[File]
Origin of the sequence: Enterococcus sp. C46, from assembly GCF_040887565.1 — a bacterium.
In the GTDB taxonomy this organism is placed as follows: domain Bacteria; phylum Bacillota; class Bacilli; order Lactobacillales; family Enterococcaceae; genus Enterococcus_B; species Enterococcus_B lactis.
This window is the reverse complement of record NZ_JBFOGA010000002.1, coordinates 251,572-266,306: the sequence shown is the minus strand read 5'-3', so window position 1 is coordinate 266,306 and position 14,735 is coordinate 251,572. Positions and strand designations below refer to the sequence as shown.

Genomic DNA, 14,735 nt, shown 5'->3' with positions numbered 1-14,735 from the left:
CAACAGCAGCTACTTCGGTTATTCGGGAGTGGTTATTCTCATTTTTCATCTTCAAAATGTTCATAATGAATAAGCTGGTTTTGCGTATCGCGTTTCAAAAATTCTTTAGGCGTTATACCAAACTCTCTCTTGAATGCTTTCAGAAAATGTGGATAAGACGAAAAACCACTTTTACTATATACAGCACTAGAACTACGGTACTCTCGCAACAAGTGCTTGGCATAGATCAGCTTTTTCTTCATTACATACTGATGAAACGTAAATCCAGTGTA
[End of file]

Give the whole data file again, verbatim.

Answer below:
Origin of the sequence: Enterococcus sp. C46, from assembly GCF_040887565.1 — a bacterium.
In the GTDB taxonomy this organism is placed as follows: domain Bacteria; phylum Bacillota; class Bacilli; order Lactobacillales; family Enterococcaceae; genus Enterococcus_B; species Enterococcus_B lactis.
This window is the reverse complement of record NZ_JBFOGA010000002.1, coordinates 251,572-266,306: the sequence shown is the minus strand read 5'-3', so window position 1 is coordinate 266,306 and position 14,735 is coordinate 251,572. Positions and strand designations below refer to the sequence as shown.

Genomic DNA, 14,735 nt, shown 5'->3' with positions numbered 1-14,735 from the left:
CAACAGCAGCTACTTCGGTTATTCGGGAGTGGTTATTCTCATTTTTCATCTTCAAAATGTTCATAATGAATAAGCTGGTTTTGCGTATCGCGTTTCAAAAATTCTTTAGGCGTTATACCAAACTCTCTCTTGAATGCTTTCAGAAAATGTGGATAAGACGAAAAACCACTTTTACTATATACAGCACTAGAACTACGGTACTCTCGCAACAAGTGCTTGGCATAGATCAGCTTTTTCTTCATTACATACTGATGAAACGTAAATCCAGTGTA